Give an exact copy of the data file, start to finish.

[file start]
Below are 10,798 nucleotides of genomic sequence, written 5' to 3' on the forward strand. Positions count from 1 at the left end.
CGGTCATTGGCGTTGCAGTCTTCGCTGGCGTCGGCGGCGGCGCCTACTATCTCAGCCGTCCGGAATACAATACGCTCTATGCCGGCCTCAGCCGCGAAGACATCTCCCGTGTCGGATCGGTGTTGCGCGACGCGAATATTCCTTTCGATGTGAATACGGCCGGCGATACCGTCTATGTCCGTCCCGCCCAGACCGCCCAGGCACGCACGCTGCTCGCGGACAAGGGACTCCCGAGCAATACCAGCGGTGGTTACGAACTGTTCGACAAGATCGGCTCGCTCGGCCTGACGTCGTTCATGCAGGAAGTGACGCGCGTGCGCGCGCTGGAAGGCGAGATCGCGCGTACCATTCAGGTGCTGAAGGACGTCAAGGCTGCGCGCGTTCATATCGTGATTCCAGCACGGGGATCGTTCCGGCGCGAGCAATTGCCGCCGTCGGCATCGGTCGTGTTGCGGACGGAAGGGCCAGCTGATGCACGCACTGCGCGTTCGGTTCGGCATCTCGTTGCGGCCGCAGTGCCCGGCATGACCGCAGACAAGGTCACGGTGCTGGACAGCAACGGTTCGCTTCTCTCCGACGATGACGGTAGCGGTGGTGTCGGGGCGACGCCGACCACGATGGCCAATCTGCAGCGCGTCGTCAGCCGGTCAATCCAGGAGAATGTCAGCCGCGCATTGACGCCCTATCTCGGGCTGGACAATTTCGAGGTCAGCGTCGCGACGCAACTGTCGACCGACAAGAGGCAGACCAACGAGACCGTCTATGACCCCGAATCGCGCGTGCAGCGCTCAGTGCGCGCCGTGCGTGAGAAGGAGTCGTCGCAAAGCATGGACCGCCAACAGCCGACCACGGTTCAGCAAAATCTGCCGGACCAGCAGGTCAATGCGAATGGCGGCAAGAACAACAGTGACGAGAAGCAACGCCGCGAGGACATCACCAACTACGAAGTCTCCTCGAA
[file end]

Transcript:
Below are 10,798 nucleotides of genomic sequence, written 5' to 3' on the forward strand. Positions count from 1 at the left end.
CGGTCATTGGCGTTGCAGTCTTCGCTGGCGTCGGCGGCGGCGCCTACTATCTCAGCCGTCCGGAATACAATACGCTCTATGCCGGCCTCAGCCGCGAAGACATCTCCCGTGTCGGATCGGTGTTGCGCGACGCGAATATTCCTTTCGATGTGAATACGGCCGGCGATACCGTCTATGTCCGTCCCGCCCAGACCGCCCAGGCACGCACGCTGCTCGCGGACAAGGGACTCCCGAGCAATACCAGCGGTGGTTACGAACTGTTCGACAAGATCGGCTCGCTCGGCCTGACGTCGTTCATGCAGGAAGTGACGCGCGTGCGCGCGCTGGAAGGCGAGATCGCGCGTACCATTCAGGTGCTGAAGGACGTCAAGGCTGCGCGCGTTCATATCGTGATTCCAGCACGGGGATCGTTCCGGCGCGAGCAATTGCCGCCGTCGGCATCGGTCGTGTTGCGGACGGAAGGGCCAGCTGATGCACGCACTGCGCGTTCGGTTCGGCATCTCGTTGCGGCCGCAGTGCCCGGCATGACCGCAGACAAGGTCACGGTGCTGGACAGCAACGGTTCGCTTCTCTCCGACGATGACGGTAGCGGTGGTGTCGGGGCGACGCCGACCACGATGGCCAATCTGCAGCGCGTCGTCAGCCGGTCAATCCAGGAGAATGTCAGCCGCGCATTGACGCCCTATCTCGGGCTGGACAATTTCGAGGTCAGCGTCGCGACGCAACTGTCGACCGACAAGAGGCAGACCAACGAGACCGTCTATGACCCCGAATCGCGCGTGCAGCGCTCAGTGCGCGCCGTGCGTGAGAAGGAGTCGTCGCAAAGCATGGACCGCCAACAGCCGACCACGGTTCAGCAAAATCTGCCGGACCAGCAGGTCAATGCGAATGGCGGCAAGAACAACAGTGACGAGAAGCAACGCCGCGAGGACATCACCAACTACGAAGTCTCCTCGAA